Using my recommendations, the petitioner filed a timely and persuasive Response, which included a notarized declaration from the beneficiary’s ex-spouse confirming they had a good-faith marriage.

Representation on Appeal Leads to Reversal of INA 204(c) Finding and Approval of I-130 and I-485

A week after receiving the Response to Notice of Intent to Deny, USCIS issued a decision denying the I-130 petition under INA 204(c). The Service found there was no credible evidence to substantiate the claim of a bona fide marriage between the beneficiary and his prior U.S. citizen spouse.

The petitioner contacted me soon after she received the decision. This time, I accepted her case for representation and agreed to prepare and file the appeal on her behalf.

On appeal, I argued it was not the petitioner’s burden to prove her spouse’s prior marriage was bona fide. Rather, the Service has the burden to show by “substantial and probative evidence” that the beneficiary previously attempted or conspired to enter into a sham marriage for U.S. immigration purposes. I cited to applicable law, the credible explanations for the discrepancies at the interviews, and material evidence demonstrating the beneficiary and his prior spouse lived together and shared a real marriage before it ended in divorce. I noted the Service made a reversible error by applying the harsh statute – INA 204(c) – to deny the petition.

About two months after the legal memorandum to support the appeal was submitted, the petitioner informed me that USCIS approved the I-130 petition. She and her spouse also received notice that the concurrently filed I-485 application was reopened by USCIS, on its own initiative.

A couple weeks later, the beneficiary received his 10-year green card in the mail. He is now a permanent resident of the United States who may eventually file for naturalization (citizenship). After more than seven years of seeking to obtain permanent residence – first through a failed marriage and then via his current marriage – he finally achieved true success in his immigration journey with our counsel.

Cheers,

Dyan Williams

Founder & Principal Attorney
Dyan Williams Law PLLC
(612) 225-9900
dw@dyanwilliamslaw.com

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This article provides general information only. It is based on law, regulations and policy that are subject to change. Do not consider it as legal advice for any individual case or situation. Each case is different and case examples do not constitute a prediction or guarantee of success or failure in any other case. The sharing or receipt of this information does not create an attorney-client relationship.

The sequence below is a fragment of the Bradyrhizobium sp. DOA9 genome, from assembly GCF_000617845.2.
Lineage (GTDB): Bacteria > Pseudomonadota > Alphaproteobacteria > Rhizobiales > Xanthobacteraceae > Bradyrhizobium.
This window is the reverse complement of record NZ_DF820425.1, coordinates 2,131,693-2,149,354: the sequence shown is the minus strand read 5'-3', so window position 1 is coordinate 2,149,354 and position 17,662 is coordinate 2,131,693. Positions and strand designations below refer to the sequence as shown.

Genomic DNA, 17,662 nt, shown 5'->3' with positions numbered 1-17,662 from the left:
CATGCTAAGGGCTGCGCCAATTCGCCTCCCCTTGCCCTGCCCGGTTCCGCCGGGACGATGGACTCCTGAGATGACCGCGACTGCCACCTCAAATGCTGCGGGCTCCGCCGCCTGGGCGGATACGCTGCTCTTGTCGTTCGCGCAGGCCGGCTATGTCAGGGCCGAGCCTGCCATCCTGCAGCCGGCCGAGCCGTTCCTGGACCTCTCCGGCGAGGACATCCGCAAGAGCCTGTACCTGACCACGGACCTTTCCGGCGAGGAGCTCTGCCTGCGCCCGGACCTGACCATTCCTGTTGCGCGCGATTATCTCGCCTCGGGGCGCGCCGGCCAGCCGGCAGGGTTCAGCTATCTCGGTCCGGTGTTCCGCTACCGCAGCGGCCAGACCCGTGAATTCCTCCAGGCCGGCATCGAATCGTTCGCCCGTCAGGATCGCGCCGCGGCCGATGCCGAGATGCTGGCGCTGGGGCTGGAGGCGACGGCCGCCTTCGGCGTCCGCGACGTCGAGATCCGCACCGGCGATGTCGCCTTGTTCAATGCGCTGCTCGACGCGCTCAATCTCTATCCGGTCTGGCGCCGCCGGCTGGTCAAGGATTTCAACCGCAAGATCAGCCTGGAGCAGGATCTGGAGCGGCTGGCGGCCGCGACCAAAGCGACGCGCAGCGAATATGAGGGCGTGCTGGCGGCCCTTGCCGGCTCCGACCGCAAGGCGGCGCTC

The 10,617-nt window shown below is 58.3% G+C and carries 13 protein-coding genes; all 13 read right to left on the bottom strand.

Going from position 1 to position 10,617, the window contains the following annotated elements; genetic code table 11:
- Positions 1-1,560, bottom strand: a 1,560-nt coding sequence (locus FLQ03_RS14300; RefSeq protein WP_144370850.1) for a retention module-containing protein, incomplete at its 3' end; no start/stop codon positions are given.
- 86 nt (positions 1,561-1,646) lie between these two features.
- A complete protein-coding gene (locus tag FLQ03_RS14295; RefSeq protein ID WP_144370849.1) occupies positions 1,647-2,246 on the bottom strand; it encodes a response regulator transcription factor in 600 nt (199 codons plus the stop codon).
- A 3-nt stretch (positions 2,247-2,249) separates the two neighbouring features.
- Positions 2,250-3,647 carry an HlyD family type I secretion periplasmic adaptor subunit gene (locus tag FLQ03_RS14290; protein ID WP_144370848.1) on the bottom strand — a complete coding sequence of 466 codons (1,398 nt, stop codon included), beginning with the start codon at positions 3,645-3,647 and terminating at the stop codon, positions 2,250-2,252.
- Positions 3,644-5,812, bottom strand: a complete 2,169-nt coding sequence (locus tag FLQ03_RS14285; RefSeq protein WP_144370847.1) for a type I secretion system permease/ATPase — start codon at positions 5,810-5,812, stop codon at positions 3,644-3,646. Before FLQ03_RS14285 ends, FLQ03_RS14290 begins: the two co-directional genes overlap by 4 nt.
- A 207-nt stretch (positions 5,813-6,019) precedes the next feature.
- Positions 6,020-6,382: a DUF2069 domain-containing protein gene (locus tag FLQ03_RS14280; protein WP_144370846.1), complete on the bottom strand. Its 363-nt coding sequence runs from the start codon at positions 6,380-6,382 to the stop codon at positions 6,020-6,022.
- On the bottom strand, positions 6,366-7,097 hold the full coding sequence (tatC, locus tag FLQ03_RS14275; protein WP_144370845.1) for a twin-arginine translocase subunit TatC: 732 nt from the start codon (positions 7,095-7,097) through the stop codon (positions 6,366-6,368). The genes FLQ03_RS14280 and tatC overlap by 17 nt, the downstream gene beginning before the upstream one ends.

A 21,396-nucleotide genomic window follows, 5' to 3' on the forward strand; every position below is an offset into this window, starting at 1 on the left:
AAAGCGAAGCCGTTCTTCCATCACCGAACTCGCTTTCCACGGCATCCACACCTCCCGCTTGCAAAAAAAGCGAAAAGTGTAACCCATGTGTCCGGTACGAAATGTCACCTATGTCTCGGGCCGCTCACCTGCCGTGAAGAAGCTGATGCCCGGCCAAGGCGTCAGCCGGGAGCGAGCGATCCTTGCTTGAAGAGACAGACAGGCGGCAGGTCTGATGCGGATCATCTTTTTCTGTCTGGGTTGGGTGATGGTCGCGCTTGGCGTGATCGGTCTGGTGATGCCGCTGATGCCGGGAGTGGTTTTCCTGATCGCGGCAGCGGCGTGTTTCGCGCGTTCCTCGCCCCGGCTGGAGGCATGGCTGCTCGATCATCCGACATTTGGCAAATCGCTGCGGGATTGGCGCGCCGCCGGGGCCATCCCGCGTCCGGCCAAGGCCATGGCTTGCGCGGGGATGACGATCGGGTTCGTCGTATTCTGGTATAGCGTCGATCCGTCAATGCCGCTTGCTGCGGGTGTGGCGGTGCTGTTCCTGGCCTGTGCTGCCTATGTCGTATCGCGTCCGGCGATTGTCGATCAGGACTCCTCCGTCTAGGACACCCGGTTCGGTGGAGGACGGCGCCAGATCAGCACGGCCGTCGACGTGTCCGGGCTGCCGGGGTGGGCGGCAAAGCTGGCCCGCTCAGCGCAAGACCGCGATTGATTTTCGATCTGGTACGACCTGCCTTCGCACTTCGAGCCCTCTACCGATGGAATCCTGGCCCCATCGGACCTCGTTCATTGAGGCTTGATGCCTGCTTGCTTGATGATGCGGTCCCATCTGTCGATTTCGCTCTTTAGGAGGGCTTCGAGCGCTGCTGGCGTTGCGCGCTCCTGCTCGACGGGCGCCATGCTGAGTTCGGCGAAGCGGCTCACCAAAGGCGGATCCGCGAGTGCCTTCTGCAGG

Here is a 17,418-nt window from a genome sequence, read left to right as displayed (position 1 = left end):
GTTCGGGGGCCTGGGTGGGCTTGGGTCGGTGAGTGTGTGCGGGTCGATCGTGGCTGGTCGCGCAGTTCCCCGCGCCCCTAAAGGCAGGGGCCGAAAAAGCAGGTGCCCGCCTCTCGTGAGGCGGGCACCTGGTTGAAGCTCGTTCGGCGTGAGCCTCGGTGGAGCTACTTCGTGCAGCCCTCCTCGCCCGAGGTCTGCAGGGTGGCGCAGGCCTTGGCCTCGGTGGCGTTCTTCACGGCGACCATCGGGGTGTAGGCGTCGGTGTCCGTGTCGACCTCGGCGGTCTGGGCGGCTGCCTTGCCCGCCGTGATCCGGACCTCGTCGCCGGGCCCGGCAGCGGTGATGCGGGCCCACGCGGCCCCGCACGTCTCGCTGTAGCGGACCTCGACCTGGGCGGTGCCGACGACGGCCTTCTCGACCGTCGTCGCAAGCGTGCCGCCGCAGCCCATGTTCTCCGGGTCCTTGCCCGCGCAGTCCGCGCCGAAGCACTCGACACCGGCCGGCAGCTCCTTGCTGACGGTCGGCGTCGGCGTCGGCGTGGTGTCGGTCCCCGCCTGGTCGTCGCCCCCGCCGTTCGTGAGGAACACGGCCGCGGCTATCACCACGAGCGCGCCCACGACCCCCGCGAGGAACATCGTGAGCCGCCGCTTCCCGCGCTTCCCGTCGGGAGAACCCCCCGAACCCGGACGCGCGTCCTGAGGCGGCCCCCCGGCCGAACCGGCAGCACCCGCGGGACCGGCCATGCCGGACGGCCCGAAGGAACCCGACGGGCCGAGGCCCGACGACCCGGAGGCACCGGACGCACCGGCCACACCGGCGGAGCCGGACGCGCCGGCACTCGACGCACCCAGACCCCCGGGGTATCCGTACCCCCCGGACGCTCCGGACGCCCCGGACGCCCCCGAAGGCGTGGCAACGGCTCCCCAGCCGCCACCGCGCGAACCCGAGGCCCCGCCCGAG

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Avoid the NOID by Supplementing the Record and Responding to RFE

USCIS will issue a Notice of Intent to Deny a petition (e.g. Form I-130 or Form I-140) when it has derogatory information or has evidence the beneficiary is ineligible for the benefit sought. A common example is when there is insufficient evidence of a bona fide marriage between the U.S. citizen (or permanent resident) petitioner and the foreign national beneficiary seeking marriage-based permanent residence.

A NOID is one last opportunity to rebut adverse findings that support a denial of the petition. To avoid a NOID, the petitioner should proactively supplement the record and/or file a full and timely response to USCIS’ Request for Evidence (RFE), if one is issued.

In a July 13, 2018 Policy Memorandum, titled Issuance of Certain RFEs and NOIDS; Revisions to Adjudicator’s Field Manual (AFM) Chapter 10.5(a), Chapter 10.5(b), USCIS officers are given full discretion to deny applications and petitions without first issuing an RFE or a NOID, when appropriate. This includes cases when (a) there is no legal basis to receive the benefit sought and (b) the required initial evidence is not submitted with the petition or application.

RFE and NOID: Similar, But Not the Same

Request for Evidence

An RFE is issued when the officer is uncertain whether or not the request should be approved and needs more evidence to make a decision.

The Policy Memorandum states that in an RFE, USCIS should (a) identify the eligibility requirement that has not been established and why the evidence submitted was insufficient, (b) identify any missing evidence required by statute, regulation or form instruction, (c) identify examples of other evidence that may be submitted to establish eligibility; and (d) request that evidence.